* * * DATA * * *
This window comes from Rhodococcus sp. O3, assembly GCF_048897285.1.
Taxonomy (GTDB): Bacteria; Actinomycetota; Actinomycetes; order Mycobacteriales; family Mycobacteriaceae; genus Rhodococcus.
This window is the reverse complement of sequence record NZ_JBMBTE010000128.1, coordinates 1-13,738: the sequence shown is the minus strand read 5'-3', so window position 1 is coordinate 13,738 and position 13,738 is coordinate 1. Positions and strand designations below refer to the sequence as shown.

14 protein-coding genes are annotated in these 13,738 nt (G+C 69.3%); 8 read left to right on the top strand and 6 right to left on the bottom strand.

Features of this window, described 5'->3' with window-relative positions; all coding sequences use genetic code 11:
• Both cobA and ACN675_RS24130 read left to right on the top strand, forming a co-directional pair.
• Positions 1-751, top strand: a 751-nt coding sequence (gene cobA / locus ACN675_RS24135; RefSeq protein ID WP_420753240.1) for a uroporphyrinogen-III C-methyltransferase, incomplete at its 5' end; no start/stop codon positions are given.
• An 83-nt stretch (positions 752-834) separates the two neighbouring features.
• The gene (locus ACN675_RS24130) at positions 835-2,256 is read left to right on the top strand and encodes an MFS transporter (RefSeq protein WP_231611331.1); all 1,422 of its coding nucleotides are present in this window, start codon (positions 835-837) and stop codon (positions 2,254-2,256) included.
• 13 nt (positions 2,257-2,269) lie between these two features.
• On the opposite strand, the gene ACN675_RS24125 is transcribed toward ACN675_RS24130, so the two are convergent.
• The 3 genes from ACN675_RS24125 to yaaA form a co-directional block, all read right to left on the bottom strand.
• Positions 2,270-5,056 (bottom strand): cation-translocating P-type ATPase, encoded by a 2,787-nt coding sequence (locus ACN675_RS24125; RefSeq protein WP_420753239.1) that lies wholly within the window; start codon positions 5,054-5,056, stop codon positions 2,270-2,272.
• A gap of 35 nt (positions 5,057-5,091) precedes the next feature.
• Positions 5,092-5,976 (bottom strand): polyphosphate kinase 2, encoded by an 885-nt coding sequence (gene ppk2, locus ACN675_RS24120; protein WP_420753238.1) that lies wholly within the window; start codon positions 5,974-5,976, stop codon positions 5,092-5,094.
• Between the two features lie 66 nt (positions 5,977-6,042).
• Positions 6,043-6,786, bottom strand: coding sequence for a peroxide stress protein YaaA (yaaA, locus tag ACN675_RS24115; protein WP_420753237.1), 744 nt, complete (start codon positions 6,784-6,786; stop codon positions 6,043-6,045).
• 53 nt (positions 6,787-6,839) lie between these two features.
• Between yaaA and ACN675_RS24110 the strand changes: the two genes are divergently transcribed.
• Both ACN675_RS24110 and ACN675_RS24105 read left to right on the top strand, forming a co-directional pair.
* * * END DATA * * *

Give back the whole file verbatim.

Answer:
This window comes from Rhodococcus sp. O3, assembly GCF_048897285.1.
Taxonomy (GTDB): Bacteria; Actinomycetota; Actinomycetes; order Mycobacteriales; family Mycobacteriaceae; genus Rhodococcus.
This window is the reverse complement of sequence record NZ_JBMBTE010000128.1, coordinates 1-13,738: the sequence shown is the minus strand read 5'-3', so window position 1 is coordinate 13,738 and position 13,738 is coordinate 1. Positions and strand designations below refer to the sequence as shown.

14 protein-coding genes are annotated in these 13,738 nt (G+C 69.3%); 8 read left to right on the top strand and 6 right to left on the bottom strand.

Features of this window, described 5'->3' with window-relative positions; all coding sequences use genetic code 11:
• Both cobA and ACN675_RS24130 read left to right on the top strand, forming a co-directional pair.
• Positions 1-751, top strand: a 751-nt coding sequence (gene cobA / locus ACN675_RS24135; RefSeq protein ID WP_420753240.1) for a uroporphyrinogen-III C-methyltransferase, incomplete at its 5' end; no start/stop codon positions are given.
• An 83-nt stretch (positions 752-834) separates the two neighbouring features.
• The gene (locus ACN675_RS24130) at positions 835-2,256 is read left to right on the top strand and encodes an MFS transporter (RefSeq protein WP_231611331.1); all 1,422 of its coding nucleotides are present in this window, start codon (positions 835-837) and stop codon (positions 2,254-2,256) included.
• 13 nt (positions 2,257-2,269) lie between these two features.
• On the opposite strand, the gene ACN675_RS24125 is transcribed toward ACN675_RS24130, so the two are convergent.
• The 3 genes from ACN675_RS24125 to yaaA form a co-directional block, all read right to left on the bottom strand.
• Positions 2,270-5,056 (bottom strand): cation-translocating P-type ATPase, encoded by a 2,787-nt coding sequence (locus ACN675_RS24125; RefSeq protein WP_420753239.1) that lies wholly within the window; start codon positions 5,054-5,056, stop codon positions 2,270-2,272.
• A gap of 35 nt (positions 5,057-5,091) precedes the next feature.
• Positions 5,092-5,976 (bottom strand): polyphosphate kinase 2, encoded by an 885-nt coding sequence (gene ppk2, locus ACN675_RS24120; protein WP_420753238.1) that lies wholly within the window; start codon positions 5,974-5,976, stop codon positions 5,092-5,094.
• Between the two features lie 66 nt (positions 5,977-6,042).
• Positions 6,043-6,786, bottom strand: coding sequence for a peroxide stress protein YaaA (yaaA, locus tag ACN675_RS24115; protein WP_420753237.1), 744 nt, complete (start codon positions 6,784-6,786; stop codon positions 6,043-6,045).
• 53 nt (positions 6,787-6,839) lie between these two features.
• Between yaaA and ACN675_RS24110 the strand changes: the two genes are divergently transcribed.
• Both ACN675_RS24110 and ACN675_RS24105 read left to right on the top strand, forming a co-directional pair.